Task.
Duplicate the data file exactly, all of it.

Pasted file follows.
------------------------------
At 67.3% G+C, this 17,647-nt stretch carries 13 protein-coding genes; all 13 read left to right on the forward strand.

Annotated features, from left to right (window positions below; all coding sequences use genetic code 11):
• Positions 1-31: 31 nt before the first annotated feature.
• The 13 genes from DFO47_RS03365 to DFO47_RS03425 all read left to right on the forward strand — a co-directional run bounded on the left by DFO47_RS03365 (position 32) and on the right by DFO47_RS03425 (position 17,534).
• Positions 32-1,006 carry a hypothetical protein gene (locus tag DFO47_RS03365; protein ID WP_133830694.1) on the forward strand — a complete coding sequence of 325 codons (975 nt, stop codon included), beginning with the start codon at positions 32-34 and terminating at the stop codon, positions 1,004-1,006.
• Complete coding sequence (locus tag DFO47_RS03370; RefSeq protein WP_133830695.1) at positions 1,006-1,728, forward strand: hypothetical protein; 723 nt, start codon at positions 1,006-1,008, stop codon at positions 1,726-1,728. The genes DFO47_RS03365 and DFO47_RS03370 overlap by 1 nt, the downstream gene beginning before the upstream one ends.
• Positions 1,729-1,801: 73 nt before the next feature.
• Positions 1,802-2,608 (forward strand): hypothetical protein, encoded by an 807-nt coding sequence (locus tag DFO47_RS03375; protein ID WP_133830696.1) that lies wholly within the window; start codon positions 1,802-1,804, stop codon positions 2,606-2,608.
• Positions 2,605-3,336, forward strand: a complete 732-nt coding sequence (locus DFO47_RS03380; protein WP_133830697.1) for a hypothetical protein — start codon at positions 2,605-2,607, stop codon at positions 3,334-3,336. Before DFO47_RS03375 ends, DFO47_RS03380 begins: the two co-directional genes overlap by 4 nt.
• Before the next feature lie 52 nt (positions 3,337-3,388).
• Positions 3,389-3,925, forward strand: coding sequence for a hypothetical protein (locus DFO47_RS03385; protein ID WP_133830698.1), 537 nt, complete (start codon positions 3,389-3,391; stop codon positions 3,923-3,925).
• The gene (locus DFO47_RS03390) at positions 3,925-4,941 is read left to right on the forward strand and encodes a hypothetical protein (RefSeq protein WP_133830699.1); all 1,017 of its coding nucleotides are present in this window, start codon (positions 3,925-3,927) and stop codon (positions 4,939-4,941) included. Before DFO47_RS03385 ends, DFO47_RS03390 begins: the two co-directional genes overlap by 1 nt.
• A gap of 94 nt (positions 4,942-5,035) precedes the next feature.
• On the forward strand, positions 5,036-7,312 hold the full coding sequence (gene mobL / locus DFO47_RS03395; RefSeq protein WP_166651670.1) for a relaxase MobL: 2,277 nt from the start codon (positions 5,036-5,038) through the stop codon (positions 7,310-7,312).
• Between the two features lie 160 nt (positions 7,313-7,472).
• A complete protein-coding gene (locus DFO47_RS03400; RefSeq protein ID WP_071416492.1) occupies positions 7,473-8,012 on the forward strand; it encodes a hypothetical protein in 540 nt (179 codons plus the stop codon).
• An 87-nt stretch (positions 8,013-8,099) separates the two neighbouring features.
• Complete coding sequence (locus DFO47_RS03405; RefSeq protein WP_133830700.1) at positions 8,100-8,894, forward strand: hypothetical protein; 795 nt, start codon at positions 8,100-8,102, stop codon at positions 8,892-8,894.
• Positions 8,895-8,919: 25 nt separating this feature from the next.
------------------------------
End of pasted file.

At 67.3% G+C, this 17,647-nt stretch carries 13 protein-coding genes; all 13 read left to right on the forward strand.

Annotated features, from left to right (window positions below; all coding sequences use genetic code 11):
• Positions 1-31: 31 nt before the first annotated feature.
• The 13 genes from DFO47_RS03365 to DFO47_RS03425 all read left to right on the forward strand — a co-directional run bounded on the left by DFO47_RS03365 (position 32) and on the right by DFO47_RS03425 (position 17,534).
• Positions 32-1,006 carry a hypothetical protein gene (locus tag DFO47_RS03365; protein ID WP_133830694.1) on the forward strand — a complete coding sequence of 325 codons (975 nt, stop codon included), beginning with the start codon at positions 32-34 and terminating at the stop codon, positions 1,004-1,006.
• Complete coding sequence (locus tag DFO47_RS03370; RefSeq protein WP_133830695.1) at positions 1,006-1,728, forward strand: hypothetical protein; 723 nt, start codon at positions 1,006-1,008, stop codon at positions 1,726-1,728. The genes DFO47_RS03365 and DFO47_RS03370 overlap by 1 nt, the downstream gene beginning before the upstream one ends.
• Positions 1,729-1,801: 73 nt before the next feature.
• Positions 1,802-2,608 (forward strand): hypothetical protein, encoded by an 807-nt coding sequence (locus tag DFO47_RS03375; protein ID WP_133830696.1) that lies wholly within the window; start codon positions 1,802-1,804, stop codon positions 2,606-2,608.
• Positions 2,605-3,336, forward strand: a complete 732-nt coding sequence (locus DFO47_RS03380; protein WP_133830697.1) for a hypothetical protein — start codon at positions 2,605-2,607, stop codon at positions 3,334-3,336. Before DFO47_RS03375 ends, DFO47_RS03380 begins: the two co-directional genes overlap by 4 nt.
• Before the next feature lie 52 nt (positions 3,337-3,388).
• Positions 3,389-3,925, forward strand: coding sequence for a hypothetical protein (locus DFO47_RS03385; protein ID WP_133830698.1), 537 nt, complete (start codon positions 3,389-3,391; stop codon positions 3,923-3,925).
• The gene (locus DFO47_RS03390) at positions 3,925-4,941 is read left to right on the forward strand and encodes a hypothetical protein (RefSeq protein WP_133830699.1); all 1,017 of its coding nucleotides are present in this window, start codon (positions 3,925-3,927) and stop codon (positions 4,939-4,941) included. Before DFO47_RS03385 ends, DFO47_RS03390 begins: the two co-directional genes overlap by 1 nt.
• A gap of 94 nt (positions 4,942-5,035) precedes the next feature.
• On the forward strand, positions 5,036-7,312 hold the full coding sequence (gene mobL / locus DFO47_RS03395; RefSeq protein WP_166651670.1) for a relaxase MobL: 2,277 nt from the start codon (positions 5,036-5,038) through the stop codon (positions 7,310-7,312).
• Between the two features lie 160 nt (positions 7,313-7,472).
• A complete protein-coding gene (locus DFO47_RS03400; RefSeq protein ID WP_071416492.1) occupies positions 7,473-8,012 on the forward strand; it encodes a hypothetical protein in 540 nt (179 codons plus the stop codon).
• An 87-nt stretch (positions 8,013-8,099) separates the two neighbouring features.
• Complete coding sequence (locus DFO47_RS03405; RefSeq protein WP_133830700.1) at positions 8,100-8,894, forward strand: hypothetical protein; 795 nt, start codon at positions 8,100-8,102, stop codon at positions 8,892-8,894.
• Positions 8,895-8,919: 25 nt separating this feature from the next.